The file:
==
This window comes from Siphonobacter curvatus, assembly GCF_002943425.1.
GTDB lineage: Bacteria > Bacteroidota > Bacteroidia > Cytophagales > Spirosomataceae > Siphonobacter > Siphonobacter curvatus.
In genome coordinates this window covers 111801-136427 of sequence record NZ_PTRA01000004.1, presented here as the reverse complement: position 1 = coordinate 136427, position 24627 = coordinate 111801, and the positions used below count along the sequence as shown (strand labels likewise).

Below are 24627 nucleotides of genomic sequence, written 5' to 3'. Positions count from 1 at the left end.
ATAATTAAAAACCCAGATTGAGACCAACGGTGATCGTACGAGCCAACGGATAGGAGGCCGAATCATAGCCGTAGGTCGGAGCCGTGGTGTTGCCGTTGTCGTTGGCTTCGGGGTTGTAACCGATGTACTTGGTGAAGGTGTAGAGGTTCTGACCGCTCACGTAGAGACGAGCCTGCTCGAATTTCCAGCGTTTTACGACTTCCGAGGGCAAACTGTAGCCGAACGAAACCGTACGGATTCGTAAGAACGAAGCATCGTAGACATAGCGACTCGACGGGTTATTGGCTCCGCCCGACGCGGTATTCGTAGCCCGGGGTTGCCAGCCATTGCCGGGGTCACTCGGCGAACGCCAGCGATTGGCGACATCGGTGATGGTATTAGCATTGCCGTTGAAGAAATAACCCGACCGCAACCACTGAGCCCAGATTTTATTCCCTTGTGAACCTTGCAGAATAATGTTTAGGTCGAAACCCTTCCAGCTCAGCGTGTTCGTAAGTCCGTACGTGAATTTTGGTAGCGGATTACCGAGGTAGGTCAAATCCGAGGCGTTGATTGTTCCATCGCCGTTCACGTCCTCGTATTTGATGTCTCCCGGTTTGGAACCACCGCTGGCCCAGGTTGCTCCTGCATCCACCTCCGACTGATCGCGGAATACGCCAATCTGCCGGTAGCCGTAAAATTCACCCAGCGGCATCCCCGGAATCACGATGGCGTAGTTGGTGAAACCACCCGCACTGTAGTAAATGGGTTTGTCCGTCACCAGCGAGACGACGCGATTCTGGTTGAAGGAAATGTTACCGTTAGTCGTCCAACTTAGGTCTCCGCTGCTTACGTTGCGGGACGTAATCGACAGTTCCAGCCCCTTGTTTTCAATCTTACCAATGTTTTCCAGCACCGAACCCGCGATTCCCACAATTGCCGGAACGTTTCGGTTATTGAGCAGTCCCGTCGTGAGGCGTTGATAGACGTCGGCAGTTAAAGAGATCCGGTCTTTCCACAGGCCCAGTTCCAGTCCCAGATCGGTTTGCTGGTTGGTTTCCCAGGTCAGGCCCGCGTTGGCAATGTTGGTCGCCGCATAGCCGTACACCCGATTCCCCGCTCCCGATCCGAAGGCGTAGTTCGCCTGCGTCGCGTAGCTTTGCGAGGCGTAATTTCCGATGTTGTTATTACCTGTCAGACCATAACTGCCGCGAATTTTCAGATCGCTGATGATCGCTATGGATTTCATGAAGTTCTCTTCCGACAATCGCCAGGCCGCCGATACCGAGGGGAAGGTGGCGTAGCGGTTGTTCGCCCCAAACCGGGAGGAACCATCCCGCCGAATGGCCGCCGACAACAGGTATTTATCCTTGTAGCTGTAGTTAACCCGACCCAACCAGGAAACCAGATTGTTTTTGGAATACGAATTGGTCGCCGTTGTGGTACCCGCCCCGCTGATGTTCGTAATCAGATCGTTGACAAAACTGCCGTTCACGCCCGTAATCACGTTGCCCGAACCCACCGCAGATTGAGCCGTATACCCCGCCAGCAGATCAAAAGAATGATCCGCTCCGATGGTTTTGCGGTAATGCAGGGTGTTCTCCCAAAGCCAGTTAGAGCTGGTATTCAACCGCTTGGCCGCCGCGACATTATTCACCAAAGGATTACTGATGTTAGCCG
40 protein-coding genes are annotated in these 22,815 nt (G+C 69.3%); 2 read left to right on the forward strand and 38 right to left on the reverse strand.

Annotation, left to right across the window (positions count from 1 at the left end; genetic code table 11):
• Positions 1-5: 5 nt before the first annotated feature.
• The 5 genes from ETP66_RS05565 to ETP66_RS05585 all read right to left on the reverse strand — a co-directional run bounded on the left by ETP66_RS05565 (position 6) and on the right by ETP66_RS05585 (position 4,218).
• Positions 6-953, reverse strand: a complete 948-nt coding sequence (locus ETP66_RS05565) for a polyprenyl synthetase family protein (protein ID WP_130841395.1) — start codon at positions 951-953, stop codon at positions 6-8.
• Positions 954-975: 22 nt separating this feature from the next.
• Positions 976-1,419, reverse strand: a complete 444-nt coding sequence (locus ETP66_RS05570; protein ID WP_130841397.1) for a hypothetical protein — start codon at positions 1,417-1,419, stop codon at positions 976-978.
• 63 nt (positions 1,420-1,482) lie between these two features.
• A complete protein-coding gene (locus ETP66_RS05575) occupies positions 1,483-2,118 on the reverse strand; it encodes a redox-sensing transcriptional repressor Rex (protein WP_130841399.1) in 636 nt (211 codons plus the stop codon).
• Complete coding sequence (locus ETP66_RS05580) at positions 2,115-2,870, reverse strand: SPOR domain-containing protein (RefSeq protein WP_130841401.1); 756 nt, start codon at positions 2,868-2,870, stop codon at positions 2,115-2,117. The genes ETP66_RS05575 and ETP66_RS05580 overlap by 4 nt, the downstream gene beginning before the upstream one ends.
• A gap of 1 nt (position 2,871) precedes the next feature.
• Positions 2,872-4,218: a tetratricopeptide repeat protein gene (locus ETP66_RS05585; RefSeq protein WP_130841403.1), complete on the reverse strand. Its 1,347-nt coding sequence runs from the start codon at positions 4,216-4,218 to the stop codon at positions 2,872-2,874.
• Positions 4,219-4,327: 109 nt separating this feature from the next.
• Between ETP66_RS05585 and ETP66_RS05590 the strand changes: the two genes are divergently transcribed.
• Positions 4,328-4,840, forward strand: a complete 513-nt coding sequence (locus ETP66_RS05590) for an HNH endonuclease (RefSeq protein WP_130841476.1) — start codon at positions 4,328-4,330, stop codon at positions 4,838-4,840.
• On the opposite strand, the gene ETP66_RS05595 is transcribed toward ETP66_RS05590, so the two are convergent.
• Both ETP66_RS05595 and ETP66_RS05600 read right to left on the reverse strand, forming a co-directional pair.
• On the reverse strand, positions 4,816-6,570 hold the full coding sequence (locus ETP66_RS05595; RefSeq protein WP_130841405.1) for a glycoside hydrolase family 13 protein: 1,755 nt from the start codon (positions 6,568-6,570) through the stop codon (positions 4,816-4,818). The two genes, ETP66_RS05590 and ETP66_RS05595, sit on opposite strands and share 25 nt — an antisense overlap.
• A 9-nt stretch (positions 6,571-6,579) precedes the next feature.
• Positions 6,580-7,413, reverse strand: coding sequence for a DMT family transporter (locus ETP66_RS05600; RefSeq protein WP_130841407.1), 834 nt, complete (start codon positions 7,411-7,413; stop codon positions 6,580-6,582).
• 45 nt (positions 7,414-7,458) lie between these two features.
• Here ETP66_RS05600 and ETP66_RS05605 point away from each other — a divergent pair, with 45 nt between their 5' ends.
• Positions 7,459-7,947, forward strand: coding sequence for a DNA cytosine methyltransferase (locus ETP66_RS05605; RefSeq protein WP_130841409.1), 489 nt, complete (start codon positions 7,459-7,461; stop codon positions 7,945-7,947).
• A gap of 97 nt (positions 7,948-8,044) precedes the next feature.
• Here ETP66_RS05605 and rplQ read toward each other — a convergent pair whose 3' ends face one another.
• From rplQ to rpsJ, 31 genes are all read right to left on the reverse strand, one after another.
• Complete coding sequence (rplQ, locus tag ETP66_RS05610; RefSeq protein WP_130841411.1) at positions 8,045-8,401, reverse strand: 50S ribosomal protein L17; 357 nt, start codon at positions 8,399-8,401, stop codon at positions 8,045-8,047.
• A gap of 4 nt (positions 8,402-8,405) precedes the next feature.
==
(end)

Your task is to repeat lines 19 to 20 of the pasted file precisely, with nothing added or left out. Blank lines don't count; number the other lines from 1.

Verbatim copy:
• Between ETP66_RS05585 and ETP66_RS05590 the strand changes: the two genes are divergently transcribed.
• Positions 4,328-4,840, forward strand: a complete 513-nt coding sequence (locus ETP66_RS05590) for an HNH endonuclease (RefSeq protein WP_130841476.1) — start codon at positions 4,328-4,330, stop codon at positions 4,838-4,840.